Nehis Osagie

Making elderflower champagne

If you have the flowers use them

At Mediamatic we have a beautiful and big elder(flower) tree, the Sambucus nigra. In Spring it was fully in bloom and provided us with nice white scenery. And this whiteness is attributed to the many elderflower patches that were growing. But the flowers are more than just a pretty sight, they can provide a very nice taste as well...


Elderflower beer in Oedipus bottle - Karenina van den Crommenacker

Picture this, you are sitting outside on a hot summer day. Not a cloud in the sky and you feel the sun on your skin. You raise your glass to take a sip of refreshing elderflower champagne. Well yeah, I know you don't have this drink yet, but with this guide, we'll sort that out.

Elderflower champagne is made with the flowers of the elderberry shrub (Sambucus nigra or S. canadensis). This beverage is a naturally bubbly, slightly alcoholic with a delicate taste.

Note: I do have to mention that this beverage is technically not the same as champagne since it doesn't incorporate the grapes that are used for champagne. However, the drink has been called elderflower champagne for many generations. Hence my use of the term.


What you need:

  • 7 to 8 large (15cm or so diameter) elderflowers (or double that of smaller elderflower clusters)
  • 1L boiling hot water (filtered or non-chlorinated)
  • 3L cold water (filtered or non-chlorinated)
  • 450g honey or 700g sugar
  • 3cL cider vinegar (or 2 large lemons–juice and rind–plus 2 tablespoons cider vinegar)

Round 1: The first fermentation

  • Gather the ingredients. When plucking elderflower clusters, make sure they still contain yeast by looking if they are nice and white as well as yellow on the inside.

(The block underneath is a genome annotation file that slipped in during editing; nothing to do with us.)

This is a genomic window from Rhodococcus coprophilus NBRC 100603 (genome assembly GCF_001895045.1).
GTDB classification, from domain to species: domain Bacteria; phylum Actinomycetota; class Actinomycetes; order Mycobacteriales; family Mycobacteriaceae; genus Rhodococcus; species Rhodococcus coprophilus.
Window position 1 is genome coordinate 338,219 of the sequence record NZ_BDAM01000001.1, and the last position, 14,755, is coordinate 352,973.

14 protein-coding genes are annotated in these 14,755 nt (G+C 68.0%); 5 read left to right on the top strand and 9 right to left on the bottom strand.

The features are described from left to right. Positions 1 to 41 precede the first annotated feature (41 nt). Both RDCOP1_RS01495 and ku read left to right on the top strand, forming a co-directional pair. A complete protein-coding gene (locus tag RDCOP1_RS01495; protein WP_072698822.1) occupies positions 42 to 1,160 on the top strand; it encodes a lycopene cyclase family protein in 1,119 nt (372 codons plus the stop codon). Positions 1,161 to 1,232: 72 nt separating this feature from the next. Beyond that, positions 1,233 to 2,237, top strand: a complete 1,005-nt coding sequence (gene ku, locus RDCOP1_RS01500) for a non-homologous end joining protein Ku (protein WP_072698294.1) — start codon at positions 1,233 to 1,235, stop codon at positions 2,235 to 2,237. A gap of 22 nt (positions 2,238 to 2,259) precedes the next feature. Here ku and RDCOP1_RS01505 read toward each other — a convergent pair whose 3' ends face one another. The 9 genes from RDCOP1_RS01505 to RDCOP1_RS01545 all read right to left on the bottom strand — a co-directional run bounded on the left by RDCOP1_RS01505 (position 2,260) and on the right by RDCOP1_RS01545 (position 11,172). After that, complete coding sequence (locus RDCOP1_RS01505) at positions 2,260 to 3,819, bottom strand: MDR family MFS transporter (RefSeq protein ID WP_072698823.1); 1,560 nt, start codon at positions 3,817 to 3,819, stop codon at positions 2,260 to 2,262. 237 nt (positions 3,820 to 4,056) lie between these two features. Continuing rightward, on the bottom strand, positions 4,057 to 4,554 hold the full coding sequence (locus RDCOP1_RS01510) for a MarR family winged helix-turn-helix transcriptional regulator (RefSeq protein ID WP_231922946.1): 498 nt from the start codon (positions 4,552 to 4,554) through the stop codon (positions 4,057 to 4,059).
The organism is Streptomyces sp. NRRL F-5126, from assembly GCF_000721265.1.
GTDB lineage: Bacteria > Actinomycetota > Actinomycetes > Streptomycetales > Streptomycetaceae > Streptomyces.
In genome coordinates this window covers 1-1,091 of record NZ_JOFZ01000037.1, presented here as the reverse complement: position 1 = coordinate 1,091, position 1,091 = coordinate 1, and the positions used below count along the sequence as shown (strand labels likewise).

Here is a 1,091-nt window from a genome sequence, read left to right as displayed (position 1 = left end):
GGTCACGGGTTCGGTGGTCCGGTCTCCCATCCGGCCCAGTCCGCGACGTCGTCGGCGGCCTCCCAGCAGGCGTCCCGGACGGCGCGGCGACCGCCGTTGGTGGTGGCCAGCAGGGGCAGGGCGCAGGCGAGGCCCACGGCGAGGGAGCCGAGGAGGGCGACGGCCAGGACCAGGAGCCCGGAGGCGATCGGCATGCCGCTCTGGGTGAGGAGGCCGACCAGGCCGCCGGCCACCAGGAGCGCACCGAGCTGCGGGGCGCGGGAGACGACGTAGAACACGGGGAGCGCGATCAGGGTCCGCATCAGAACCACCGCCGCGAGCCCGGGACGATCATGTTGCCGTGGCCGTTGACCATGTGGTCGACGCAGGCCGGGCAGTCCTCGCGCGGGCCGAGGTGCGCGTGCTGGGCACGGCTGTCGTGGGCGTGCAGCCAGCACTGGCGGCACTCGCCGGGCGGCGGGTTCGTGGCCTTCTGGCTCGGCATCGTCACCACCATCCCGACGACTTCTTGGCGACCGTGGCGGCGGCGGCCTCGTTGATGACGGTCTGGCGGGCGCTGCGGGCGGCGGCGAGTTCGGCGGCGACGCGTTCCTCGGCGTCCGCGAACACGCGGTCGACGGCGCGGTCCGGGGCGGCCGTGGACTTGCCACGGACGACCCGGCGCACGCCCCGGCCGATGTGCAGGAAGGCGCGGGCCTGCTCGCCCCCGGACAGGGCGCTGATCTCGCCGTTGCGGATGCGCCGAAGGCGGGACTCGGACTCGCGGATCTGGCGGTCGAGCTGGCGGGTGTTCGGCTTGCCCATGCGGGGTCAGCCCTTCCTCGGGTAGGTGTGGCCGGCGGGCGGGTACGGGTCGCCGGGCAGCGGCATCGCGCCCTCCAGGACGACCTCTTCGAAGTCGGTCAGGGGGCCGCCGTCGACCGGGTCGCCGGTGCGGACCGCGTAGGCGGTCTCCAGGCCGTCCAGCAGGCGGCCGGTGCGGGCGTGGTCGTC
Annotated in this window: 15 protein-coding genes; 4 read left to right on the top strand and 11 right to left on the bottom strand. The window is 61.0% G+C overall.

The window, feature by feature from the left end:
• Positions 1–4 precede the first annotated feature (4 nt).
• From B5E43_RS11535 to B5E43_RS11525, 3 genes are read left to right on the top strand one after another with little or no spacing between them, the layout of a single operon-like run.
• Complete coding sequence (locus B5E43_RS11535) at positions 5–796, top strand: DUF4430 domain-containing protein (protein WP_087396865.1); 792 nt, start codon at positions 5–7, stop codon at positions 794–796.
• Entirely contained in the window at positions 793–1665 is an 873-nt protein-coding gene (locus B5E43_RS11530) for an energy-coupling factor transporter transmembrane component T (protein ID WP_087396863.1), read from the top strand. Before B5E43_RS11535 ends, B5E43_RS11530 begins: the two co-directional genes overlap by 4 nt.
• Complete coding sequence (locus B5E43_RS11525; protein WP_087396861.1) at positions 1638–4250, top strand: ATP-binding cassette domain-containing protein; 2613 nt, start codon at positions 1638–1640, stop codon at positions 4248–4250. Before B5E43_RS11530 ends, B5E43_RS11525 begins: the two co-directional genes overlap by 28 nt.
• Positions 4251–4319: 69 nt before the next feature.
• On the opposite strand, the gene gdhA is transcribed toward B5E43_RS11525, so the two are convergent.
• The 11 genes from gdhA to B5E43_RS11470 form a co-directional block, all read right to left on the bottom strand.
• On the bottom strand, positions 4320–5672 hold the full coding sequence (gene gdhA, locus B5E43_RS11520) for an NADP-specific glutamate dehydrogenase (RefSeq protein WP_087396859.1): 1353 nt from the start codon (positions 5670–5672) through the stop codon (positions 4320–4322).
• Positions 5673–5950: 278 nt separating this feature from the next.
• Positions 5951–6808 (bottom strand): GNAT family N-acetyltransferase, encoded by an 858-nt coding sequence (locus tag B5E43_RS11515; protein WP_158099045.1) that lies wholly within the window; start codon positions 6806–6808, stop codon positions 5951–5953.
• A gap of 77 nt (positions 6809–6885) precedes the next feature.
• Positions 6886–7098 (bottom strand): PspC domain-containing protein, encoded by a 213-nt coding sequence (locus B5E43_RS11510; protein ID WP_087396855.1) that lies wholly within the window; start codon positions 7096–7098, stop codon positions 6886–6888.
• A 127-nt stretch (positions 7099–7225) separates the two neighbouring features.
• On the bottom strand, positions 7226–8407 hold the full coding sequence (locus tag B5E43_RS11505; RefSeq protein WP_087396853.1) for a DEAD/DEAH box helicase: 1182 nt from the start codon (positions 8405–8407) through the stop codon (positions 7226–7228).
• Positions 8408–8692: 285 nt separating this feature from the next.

• Do not wash the elderberry flowers. It is their natural yeasts that will cause fermentation. Just shake off any insects and remove the thick stalks.
  • Place the honey or sugar in a very large bowl and pour in the 1L of boiling water. Stir until the honey or sugar has completely dissolved.
  • Add the 3L of cold water. Stir in the vinegar or lemon juice and the elderberry flowers.
  • Cover with a clean dishtowel and let the mixture sit at room temperature for 48 hours, stirring at least twice a day. By the end of these two days, you should see signs of fermentation: the top of the liquid will look frothy and bubbly, especially when you stir it. If the fluid is completely still after 48 hours, add a very small pinch (just a few grains) of wine or baking yeast and wait another 48 hours. Occasionally stir your brew, before proceeding to the next step.

Round 2: The second fermentation

  1. Pour the fermenting elderflower champagne through a finely meshed sieve to strain out the flowers (and lemon rind, if using). Use a funnel to help transfer the brew into clean plastic soda-type bottles with screw tops or thick ceramic or beer bottles with flip tops. Do not use corked wine bottles because elderflower champagne is quite capable of popping out the corks or worse—exploding the bottles. Leave at least an inch of headspace between the surface of the liquid and the rims of the bottles. Secure the tops.
  2. Leave at room temperature for a week. Open the bottles briefly at least once a day. After the week at room temperature, move them to the refrigerator, but keep opening the bottles occasionally for another week.
  3. Enjoy!


  • Serve it chilled for a unique and refreshing drink on hot summer evenings.
  • Elderflower champagne will keep in the refrigerator for several months.
  • The earlier you drink it, the yeastier it will taste. Wait at least two weeks from bottling if you want it at its best.
  • During the second fermentation, you can add other materials. For example Sichuan flower or Begonia.